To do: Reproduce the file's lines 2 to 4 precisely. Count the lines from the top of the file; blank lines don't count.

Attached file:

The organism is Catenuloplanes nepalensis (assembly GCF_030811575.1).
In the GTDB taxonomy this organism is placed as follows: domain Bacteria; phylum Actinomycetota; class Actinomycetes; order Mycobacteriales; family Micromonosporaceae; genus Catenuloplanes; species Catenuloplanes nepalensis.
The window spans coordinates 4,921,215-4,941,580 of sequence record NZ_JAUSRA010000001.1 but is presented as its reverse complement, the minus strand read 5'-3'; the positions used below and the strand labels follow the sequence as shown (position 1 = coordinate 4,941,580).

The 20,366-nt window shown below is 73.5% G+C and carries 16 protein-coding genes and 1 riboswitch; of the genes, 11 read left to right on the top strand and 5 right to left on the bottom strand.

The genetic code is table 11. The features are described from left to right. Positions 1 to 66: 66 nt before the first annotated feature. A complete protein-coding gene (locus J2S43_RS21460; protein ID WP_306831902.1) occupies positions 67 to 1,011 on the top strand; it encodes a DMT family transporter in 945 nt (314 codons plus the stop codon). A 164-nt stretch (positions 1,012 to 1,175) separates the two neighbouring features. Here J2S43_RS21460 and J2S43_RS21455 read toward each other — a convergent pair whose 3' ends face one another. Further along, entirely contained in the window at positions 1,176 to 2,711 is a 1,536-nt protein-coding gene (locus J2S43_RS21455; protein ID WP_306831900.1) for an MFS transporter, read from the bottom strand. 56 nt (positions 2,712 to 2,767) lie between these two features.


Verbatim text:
In the GTDB taxonomy this organism is placed as follows: domain Bacteria; phylum Actinomycetota; class Actinomycetes; order Mycobacteriales; family Micromonosporaceae; genus Catenuloplanes; species Catenuloplanes nepalensis.
The window spans coordinates 4,921,215-4,941,580 of sequence record NZ_JAUSRA010000001.1 but is presented as its reverse complement, the minus strand read 5'-3'; the positions used below and the strand labels follow the sequence as shown (position 1 = coordinate 4,941,580).

The 20,366-nt window shown below is 73.5% G+C and carries 16 protein-coding genes and 1 riboswitch; of the genes, 11 read left to right on the top strand and 5 right to left on the bottom strand.